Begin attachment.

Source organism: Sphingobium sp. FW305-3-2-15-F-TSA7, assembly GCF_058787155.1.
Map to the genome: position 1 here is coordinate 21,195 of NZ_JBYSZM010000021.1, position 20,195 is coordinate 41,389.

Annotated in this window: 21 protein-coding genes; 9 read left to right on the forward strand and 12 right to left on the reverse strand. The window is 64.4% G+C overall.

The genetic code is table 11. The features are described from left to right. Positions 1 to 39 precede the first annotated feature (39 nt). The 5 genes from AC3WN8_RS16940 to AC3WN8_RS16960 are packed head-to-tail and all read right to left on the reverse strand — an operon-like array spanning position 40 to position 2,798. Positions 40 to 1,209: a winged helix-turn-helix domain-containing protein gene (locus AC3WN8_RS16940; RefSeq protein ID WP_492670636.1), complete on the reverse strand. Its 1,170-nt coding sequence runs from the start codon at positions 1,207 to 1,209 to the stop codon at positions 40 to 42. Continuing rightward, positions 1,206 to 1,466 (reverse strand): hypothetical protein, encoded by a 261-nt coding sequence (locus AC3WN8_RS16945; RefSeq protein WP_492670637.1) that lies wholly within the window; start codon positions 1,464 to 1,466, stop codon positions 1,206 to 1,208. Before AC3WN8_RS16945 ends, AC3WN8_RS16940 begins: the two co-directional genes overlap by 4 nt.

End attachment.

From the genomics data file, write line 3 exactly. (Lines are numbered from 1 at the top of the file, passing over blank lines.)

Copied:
Annotated in this window: 21 protein-coding genes; 9 read left to right on the forward strand and 12 right to left on the reverse strand. The window is 64.4% G+C overall.